Wile Carding Mill - Bridgewater, NS
Posted by: Groundspeak Premium Member T0SHEA
N 44° 22.569 W 064° 31.919
20T E 377952 N 4914793
Quick Description: In commercial operation for 108 years, and now in operation as a museum and tourist attraction, this must be the longest operating carding mill in Nova Scotia, and likely Canada as well.
Location: Nova Scotia, Canada
Date Posted: 5/20/2019 4:34:34 PM
Waymark Code: WM10K82
Published By: Groundspeak Premium Member jotheonly
Views: 3

Long Description:
To our knowledge this is the last remaining carding mill in operation, still on its original site and employing the original machinery. There is another operational carding mill at Old Sturbridge Village in Maine, but it has been moved from its original location.

This carding mill operated as a commercial mill from 1860 to 1968, a good indication of the economic importance of sheep raising in the Lunenburg-Bridgewater area. For water power, it was built by what was variously named Sandy Brook, Shady Brook and Wile Brook. A dam at the mill impounded a pond, Whitman Pond, producing sufficient water height to drive an overshot water wheel, which drove the mill's machinery.

Renovated and stabilized in 1974, the waterwheel has been replaced with a wheel identical to the original, while inside the mill original wooden gears and machinery remain in place and in use. Several storage dams upstream are now gone, meaning that the mill can only be operated at times of sufficient water flow in the stream. Reopened as a museum in 1974, the mill is again operated as a carding mill, though only for its historical value.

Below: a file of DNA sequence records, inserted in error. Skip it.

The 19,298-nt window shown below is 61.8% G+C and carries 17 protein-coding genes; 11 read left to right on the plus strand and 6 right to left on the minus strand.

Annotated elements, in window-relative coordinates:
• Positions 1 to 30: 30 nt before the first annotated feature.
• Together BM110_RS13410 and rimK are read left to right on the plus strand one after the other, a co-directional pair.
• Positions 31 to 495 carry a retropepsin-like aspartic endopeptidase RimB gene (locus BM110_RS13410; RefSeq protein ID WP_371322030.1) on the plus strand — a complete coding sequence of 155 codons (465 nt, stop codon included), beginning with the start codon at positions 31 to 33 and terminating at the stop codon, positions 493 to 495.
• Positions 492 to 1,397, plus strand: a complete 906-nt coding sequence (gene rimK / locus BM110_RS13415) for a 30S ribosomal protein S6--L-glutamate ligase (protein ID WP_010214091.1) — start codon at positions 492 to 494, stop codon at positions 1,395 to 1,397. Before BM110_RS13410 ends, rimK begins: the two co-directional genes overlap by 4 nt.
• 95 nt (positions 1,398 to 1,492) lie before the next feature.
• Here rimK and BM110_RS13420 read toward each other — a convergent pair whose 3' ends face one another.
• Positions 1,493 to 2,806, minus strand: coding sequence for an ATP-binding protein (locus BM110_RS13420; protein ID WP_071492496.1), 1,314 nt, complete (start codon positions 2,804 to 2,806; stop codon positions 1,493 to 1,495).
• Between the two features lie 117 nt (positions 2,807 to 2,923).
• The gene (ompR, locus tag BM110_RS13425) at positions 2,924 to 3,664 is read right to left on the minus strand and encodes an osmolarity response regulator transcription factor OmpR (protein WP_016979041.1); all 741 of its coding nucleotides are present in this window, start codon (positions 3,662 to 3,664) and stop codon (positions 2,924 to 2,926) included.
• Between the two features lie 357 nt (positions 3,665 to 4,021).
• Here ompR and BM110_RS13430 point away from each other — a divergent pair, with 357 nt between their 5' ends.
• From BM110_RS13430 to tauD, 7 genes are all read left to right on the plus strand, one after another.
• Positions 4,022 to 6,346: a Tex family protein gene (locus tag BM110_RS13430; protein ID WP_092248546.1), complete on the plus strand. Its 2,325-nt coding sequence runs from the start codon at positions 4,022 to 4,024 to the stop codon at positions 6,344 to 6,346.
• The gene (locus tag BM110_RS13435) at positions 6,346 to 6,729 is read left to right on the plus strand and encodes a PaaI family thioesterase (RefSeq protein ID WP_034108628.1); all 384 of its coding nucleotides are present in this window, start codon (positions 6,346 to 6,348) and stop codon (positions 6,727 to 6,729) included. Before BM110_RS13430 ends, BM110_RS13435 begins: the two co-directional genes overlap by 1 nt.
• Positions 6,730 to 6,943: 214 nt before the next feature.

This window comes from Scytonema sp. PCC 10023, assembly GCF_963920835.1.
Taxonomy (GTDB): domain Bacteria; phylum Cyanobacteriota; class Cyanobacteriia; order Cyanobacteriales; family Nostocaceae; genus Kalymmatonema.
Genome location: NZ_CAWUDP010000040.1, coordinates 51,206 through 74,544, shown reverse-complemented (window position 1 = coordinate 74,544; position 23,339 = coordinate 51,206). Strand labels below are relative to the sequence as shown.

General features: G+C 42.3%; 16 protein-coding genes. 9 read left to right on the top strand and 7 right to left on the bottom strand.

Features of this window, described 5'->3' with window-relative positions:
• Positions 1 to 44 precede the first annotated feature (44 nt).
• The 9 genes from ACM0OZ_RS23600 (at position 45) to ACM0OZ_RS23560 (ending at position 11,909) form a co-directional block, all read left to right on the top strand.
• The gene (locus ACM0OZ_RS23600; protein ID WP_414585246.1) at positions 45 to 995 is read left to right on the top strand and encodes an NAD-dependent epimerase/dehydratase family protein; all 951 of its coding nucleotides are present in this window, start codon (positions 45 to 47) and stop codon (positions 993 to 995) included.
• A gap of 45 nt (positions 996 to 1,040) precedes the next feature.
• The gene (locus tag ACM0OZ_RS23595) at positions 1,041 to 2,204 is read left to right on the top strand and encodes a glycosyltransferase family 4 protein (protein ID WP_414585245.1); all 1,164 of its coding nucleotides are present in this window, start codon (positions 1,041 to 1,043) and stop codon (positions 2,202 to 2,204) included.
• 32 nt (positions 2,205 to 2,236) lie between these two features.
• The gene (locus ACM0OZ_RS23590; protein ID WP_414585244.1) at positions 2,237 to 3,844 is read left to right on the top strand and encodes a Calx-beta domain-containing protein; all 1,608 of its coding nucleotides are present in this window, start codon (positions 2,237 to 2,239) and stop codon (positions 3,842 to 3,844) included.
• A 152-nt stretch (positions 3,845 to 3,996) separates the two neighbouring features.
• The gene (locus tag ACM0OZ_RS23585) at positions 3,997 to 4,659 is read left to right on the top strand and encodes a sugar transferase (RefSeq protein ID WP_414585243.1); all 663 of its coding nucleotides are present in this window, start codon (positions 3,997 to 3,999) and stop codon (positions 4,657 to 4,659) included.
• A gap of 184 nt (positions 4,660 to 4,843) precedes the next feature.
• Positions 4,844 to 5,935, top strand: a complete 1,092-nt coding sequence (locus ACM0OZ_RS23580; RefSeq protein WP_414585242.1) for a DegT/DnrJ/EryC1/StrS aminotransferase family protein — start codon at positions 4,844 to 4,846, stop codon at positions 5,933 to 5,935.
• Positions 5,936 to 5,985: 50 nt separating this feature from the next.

In 1860, a young man named Dean Wile opened the Wile Carding Mill. Using money he had earned giving singing lessons for five cents, Dean Wile built his new mill on land his Grandfather, Andrew Wile, had purchased as early as 1796. At the time, the area was called Sebastopol (1860-1899) and, in honour of his Grandfather, the Sandy Brook that runs next to the mill was named after Andrew Wile.

Carding is the process of breaking up clumps of fibre, such as raw wool, so it becomes aligned and can then be used to make batting, felt and yarn. Traditionally, carding had to be done by hand, which was a time-consuming chore. Mills like Wile Carding used machinery to card raw fibres, effectively processing a week’s worth of wool in a single hour. Residents quickly embraced the convenience this service provided and by the 1880s, Dean Wile’s business was thriving.

At its peak, the mill employed three women full-time, operating 24 hours a day, six day a week. In addition to carding wool for locals, Dean Wile began using leftover fibres on the machines to produce ready-made batting that he could package and sell for profit. Expanding on his success, Dean Wile opened a sawmill in 1888 and around 1890, added a grist mill to the back of the Wile Carding Mill.

Once the 1900s arrived, the need for the mill’s services decreased and by 1920, there was only enough work for one person; Otto Wile. When Otto died in 1936, his son Vernon kept Wile Carding Mill open part time.

Wile Carding Mill ceased operation around 1968 and was sold to the Province of Nova Scotia in 1973. A year later, in 1974, the mill was restored and reopened as Wile Carding Mill Museum.
From the Wile Carding Mill Museum

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Wile Carding Mill Museum